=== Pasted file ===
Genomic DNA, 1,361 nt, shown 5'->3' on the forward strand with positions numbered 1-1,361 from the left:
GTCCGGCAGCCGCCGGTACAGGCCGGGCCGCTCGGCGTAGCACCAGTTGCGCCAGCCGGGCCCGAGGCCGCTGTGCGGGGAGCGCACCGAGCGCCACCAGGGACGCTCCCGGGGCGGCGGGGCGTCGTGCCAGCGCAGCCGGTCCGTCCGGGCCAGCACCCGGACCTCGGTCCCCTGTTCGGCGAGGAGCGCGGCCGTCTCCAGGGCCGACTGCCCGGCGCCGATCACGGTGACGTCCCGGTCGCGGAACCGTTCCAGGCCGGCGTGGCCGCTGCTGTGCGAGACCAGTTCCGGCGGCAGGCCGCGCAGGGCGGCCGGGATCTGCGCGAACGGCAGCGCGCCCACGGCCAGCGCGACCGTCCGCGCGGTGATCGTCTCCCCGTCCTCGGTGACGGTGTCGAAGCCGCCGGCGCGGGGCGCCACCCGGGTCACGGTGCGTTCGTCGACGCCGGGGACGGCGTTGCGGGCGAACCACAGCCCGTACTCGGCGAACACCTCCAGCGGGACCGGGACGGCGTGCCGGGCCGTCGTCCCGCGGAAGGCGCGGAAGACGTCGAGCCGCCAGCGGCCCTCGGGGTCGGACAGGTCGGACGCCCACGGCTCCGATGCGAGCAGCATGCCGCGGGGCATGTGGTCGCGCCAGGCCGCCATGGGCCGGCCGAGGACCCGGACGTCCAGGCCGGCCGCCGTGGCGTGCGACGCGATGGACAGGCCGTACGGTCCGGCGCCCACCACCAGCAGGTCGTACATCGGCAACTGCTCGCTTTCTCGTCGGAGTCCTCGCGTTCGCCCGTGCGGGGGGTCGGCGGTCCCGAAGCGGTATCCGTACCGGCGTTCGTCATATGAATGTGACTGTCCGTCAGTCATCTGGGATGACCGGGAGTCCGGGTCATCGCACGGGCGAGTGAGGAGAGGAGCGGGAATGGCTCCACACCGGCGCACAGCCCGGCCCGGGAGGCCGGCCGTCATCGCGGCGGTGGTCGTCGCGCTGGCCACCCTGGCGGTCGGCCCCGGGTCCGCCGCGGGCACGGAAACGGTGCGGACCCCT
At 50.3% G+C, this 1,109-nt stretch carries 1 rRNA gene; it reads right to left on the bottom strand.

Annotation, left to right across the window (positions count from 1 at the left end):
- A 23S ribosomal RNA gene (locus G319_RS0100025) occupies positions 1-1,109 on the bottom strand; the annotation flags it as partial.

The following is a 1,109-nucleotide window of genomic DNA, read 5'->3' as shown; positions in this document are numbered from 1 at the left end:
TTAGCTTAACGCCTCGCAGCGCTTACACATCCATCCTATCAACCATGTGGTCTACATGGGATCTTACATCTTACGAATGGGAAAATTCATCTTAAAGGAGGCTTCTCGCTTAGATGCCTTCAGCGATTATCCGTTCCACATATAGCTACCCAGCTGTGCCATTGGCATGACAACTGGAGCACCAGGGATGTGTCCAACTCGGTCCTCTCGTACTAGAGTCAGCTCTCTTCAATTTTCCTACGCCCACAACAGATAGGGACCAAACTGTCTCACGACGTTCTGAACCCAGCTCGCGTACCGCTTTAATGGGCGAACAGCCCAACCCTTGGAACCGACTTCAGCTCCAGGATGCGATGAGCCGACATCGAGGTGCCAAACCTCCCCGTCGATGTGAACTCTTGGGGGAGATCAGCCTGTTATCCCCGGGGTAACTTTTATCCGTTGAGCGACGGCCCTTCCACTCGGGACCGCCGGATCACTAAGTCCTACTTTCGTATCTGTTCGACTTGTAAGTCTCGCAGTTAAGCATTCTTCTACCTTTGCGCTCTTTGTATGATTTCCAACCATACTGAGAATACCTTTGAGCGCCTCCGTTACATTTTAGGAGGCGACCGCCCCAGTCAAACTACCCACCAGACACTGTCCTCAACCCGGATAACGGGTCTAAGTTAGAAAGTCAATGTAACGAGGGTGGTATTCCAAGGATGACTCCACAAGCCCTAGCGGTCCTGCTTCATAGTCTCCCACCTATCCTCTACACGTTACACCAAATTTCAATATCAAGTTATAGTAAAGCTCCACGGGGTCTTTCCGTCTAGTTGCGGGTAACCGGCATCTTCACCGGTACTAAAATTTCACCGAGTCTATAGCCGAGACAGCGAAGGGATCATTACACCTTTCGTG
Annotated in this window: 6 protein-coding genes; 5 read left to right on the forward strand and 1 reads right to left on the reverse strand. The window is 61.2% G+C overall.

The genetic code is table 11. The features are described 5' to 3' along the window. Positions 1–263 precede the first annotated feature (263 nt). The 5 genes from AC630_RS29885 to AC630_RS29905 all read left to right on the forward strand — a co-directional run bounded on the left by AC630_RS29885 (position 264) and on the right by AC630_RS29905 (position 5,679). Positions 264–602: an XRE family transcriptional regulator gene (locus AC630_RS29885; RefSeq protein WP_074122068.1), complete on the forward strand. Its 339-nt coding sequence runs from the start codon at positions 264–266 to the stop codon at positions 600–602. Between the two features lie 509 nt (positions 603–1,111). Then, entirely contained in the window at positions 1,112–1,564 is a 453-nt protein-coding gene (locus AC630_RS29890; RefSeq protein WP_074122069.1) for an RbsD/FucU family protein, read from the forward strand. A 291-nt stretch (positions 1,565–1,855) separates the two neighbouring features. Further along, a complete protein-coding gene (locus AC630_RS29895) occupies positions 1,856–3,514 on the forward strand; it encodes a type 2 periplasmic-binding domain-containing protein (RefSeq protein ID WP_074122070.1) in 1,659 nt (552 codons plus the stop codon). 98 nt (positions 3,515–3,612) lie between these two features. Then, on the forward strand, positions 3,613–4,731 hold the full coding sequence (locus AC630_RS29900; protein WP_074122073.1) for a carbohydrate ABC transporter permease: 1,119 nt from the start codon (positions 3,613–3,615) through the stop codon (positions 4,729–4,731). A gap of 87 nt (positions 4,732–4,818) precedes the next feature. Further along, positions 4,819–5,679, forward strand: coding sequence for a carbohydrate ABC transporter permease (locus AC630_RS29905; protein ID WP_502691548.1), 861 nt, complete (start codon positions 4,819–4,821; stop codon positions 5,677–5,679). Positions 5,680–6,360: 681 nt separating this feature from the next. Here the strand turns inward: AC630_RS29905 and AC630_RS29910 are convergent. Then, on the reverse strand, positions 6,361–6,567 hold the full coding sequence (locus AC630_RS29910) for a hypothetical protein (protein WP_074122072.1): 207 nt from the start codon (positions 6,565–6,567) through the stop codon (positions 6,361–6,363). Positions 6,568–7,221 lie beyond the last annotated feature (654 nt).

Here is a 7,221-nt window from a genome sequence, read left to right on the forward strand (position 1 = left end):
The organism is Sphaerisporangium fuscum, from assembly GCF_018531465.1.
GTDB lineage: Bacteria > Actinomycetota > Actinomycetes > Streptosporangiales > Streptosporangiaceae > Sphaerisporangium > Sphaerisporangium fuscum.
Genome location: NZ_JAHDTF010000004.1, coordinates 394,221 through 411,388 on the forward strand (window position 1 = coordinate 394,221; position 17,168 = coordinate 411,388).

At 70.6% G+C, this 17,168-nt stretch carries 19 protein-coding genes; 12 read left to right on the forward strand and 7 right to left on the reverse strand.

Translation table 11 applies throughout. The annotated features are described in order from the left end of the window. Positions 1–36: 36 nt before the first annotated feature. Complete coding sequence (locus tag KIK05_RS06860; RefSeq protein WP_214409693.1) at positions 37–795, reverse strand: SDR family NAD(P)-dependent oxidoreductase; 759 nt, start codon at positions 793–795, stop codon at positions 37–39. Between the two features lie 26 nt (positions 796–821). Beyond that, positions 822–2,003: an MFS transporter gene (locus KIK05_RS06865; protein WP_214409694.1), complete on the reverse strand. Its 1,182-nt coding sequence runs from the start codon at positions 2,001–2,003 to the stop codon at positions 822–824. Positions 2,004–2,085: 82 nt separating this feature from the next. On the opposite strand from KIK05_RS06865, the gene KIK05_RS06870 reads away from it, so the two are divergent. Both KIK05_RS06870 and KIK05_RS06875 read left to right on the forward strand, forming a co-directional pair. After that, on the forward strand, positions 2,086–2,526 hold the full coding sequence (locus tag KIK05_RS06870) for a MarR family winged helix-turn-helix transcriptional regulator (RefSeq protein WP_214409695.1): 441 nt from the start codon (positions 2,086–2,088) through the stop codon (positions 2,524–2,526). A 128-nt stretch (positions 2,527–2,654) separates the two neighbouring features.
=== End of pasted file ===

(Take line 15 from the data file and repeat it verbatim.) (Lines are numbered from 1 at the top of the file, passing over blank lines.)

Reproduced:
Translation table 11 applies throughout. The annotated features are described in order from the left end of the window. Positions 1–36: 36 nt before the first annotated feature. Complete coding sequence (locus tag KIK05_RS06860; RefSeq protein WP_214409693.1) at positions 37–795, reverse strand: SDR family NAD(P)-dependent oxidoreductase; 759 nt, start codon at positions 793–795, stop codon at positions 37–39. Between the two features lie 26 nt (positions 796–821). Beyond that, positions 822–2,003: an MFS transporter gene (locus KIK05_RS06865; protein WP_214409694.1), complete on the reverse strand. Its 1,182-nt coding sequence runs from the start codon at positions 2,001–2,003 to the stop codon at positions 822–824. Positions 2,004–2,085: 82 nt separating this feature from the next. On the opposite strand from KIK05_RS06865, the gene KIK05_RS06870 reads away from it, so the two are divergent. Both KIK05_RS06870 and KIK05_RS06875 read left to right on the forward strand, forming a co-directional pair. After that, on the forward strand, positions 2,086–2,526 hold the full coding sequence (locus tag KIK05_RS06870) for a MarR family winged helix-turn-helix transcriptional regulator (RefSeq protein WP_214409695.1): 441 nt from the start codon (positions 2,086–2,088) through the stop codon (positions 2,524–2,526). A 128-nt stretch (positions 2,527–2,654) separates the two neighbouring features.